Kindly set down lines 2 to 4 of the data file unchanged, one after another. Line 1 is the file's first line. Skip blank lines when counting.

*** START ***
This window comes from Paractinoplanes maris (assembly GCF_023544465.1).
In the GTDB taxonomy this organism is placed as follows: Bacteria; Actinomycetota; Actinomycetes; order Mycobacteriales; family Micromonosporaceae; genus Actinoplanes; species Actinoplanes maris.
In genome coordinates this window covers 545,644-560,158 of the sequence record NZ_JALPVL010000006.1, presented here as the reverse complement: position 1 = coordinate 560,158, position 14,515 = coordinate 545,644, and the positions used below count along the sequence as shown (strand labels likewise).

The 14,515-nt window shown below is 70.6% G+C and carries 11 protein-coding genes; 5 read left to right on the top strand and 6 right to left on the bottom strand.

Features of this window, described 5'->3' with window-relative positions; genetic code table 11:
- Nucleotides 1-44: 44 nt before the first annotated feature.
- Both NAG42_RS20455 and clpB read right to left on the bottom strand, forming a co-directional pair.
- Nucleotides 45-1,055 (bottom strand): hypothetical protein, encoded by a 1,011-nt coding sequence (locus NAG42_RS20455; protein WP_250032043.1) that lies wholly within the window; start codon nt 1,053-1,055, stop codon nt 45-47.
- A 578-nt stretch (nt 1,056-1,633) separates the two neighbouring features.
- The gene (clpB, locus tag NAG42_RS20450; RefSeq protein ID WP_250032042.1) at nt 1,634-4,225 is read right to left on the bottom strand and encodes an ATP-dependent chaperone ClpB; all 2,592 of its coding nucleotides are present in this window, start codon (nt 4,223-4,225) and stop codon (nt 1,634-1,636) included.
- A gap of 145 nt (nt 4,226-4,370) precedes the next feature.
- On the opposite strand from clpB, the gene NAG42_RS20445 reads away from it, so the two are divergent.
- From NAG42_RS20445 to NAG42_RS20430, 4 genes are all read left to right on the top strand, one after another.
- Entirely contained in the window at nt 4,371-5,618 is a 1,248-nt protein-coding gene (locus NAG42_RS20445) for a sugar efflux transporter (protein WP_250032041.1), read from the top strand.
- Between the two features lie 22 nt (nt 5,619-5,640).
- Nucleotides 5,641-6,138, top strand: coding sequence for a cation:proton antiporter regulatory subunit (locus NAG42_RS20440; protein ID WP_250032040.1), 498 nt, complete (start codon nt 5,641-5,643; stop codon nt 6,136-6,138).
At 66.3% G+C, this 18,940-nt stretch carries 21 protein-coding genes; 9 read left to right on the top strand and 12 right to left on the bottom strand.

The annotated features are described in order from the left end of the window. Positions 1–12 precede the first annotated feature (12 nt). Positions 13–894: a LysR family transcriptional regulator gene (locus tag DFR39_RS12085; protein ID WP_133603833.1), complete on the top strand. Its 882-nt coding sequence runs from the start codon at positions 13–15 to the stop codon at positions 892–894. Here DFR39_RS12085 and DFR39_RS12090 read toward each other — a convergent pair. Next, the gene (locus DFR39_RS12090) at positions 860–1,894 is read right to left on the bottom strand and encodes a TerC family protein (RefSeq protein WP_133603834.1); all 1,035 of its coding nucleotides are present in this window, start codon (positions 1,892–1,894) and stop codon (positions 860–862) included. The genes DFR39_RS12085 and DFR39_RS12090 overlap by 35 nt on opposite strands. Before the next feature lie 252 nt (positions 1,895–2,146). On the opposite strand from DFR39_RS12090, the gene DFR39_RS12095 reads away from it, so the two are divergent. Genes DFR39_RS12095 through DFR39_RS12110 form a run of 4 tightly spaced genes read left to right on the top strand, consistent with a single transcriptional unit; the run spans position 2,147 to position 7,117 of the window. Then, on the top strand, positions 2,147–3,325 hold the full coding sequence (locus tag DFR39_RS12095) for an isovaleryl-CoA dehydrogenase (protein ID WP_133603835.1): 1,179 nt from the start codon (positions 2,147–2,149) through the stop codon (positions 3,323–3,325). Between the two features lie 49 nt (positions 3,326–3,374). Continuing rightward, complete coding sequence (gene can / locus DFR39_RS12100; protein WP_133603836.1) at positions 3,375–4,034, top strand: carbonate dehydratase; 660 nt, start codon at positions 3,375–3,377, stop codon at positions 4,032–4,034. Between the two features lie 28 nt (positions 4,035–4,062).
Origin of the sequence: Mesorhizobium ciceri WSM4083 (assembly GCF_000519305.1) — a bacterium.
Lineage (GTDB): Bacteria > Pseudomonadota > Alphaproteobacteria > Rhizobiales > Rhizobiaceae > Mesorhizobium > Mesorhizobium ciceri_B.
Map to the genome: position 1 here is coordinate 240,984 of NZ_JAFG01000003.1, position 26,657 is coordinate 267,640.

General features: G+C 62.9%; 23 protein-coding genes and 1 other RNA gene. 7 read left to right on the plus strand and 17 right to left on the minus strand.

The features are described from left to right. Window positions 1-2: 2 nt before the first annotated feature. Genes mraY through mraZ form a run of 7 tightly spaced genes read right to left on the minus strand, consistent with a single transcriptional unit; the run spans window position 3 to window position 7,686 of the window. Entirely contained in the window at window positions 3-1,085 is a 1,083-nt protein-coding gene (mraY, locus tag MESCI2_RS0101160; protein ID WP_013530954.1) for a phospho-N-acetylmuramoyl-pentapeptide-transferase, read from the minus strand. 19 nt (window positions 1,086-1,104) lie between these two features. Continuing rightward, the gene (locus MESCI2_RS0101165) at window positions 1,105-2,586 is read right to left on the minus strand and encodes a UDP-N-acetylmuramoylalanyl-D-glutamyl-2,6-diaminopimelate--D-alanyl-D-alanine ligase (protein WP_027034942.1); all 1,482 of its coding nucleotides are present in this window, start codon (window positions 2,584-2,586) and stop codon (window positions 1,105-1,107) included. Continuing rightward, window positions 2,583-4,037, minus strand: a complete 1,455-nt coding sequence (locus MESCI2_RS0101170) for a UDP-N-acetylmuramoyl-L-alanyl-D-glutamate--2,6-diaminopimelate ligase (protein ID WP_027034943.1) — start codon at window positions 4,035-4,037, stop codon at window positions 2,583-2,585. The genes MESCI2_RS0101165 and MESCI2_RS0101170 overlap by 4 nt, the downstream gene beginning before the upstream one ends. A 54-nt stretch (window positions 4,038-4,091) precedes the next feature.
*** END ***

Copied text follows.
In the GTDB taxonomy this organism is placed as follows: Bacteria; Actinomycetota; Actinomycetes; order Mycobacteriales; family Micromonosporaceae; genus Actinoplanes; species Actinoplanes maris.
In genome coordinates this window covers 545,644-560,158 of the sequence record NZ_JALPVL010000006.1, presented here as the reverse complement: position 1 = coordinate 560,158, position 14,515 = coordinate 545,644, and the positions used below count along the sequence as shown (strand labels likewise).

The 14,515-nt window shown below is 70.6% G+C and carries 11 protein-coding genes; 5 read left to right on the top strand and 6 right to left on the bottom strand.